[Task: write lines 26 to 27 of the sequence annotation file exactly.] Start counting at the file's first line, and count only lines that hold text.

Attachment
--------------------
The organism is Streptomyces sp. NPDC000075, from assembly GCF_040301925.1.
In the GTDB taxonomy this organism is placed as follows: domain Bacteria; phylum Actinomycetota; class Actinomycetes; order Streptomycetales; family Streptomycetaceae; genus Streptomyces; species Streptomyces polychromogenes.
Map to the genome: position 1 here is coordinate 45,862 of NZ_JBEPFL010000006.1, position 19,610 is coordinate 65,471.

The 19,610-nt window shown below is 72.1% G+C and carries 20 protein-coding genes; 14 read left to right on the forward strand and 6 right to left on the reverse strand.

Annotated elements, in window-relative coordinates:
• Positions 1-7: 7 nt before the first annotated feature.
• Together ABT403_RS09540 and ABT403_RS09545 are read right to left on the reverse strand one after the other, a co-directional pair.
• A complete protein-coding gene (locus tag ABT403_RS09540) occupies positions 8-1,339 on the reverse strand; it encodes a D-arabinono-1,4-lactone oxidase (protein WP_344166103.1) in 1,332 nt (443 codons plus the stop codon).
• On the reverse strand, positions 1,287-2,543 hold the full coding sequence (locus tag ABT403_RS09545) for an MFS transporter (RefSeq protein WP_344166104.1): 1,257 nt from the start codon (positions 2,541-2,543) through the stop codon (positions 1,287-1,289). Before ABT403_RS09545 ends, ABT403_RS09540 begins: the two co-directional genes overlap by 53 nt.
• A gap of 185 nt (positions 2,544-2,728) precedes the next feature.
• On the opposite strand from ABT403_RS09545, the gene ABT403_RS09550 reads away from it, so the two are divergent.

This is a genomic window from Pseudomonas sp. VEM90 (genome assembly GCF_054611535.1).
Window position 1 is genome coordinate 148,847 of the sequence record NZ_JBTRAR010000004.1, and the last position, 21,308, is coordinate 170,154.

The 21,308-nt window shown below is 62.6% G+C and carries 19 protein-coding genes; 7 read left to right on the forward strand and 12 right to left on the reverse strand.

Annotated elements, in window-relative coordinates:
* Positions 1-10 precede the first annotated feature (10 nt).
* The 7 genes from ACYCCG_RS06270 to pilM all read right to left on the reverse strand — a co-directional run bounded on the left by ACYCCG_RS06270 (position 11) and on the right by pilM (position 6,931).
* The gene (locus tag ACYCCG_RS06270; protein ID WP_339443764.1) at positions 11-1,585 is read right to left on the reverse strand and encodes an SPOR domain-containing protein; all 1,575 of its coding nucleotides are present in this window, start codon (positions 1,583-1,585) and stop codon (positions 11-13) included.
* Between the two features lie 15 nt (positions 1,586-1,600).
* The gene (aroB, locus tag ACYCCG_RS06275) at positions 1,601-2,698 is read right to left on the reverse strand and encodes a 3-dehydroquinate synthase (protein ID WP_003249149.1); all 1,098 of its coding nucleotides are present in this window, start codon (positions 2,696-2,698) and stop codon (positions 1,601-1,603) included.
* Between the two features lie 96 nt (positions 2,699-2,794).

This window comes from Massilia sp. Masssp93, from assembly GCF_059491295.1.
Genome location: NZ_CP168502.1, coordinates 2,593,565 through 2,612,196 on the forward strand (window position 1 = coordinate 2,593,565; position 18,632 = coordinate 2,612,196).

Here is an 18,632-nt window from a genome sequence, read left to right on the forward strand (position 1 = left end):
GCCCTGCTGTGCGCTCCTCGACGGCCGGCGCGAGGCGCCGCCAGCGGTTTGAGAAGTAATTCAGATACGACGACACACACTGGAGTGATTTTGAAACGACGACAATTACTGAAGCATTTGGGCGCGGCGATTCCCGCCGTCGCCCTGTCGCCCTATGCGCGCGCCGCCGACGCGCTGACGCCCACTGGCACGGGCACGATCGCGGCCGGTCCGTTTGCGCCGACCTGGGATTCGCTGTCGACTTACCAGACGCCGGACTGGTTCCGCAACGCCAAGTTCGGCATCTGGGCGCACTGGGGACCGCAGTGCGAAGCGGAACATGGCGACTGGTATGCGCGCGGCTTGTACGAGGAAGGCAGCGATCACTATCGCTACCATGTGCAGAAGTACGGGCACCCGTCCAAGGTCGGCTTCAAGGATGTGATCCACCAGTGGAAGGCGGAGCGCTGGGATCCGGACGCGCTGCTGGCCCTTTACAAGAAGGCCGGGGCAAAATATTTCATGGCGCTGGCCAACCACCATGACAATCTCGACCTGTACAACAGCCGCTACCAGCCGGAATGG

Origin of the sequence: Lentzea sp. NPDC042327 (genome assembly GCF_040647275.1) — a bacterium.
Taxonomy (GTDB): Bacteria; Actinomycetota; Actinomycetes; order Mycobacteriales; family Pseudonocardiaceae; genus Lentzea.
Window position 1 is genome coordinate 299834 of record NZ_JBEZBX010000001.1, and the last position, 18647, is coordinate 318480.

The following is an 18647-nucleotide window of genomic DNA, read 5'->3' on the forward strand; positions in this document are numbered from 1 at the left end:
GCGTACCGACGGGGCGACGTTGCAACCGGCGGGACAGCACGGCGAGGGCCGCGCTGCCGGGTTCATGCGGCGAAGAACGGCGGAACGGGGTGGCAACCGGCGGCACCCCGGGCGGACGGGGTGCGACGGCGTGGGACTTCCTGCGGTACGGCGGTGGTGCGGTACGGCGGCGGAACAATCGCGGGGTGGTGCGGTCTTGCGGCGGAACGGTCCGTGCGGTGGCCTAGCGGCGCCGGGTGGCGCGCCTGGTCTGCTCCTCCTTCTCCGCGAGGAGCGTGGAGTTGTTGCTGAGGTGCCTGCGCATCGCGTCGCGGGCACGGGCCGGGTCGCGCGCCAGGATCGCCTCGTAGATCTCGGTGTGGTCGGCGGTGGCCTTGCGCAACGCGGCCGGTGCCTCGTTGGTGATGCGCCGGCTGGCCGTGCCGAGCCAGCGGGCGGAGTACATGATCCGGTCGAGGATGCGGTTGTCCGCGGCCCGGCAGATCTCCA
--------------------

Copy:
Origin of the sequence: Lentzea sp. NPDC042327 (genome assembly GCF_040647275.1) — a bacterium.
Taxonomy (GTDB): Bacteria; Actinomycetota; Actinomycetes; order Mycobacteriales; family Pseudonocardiaceae; genus Lentzea.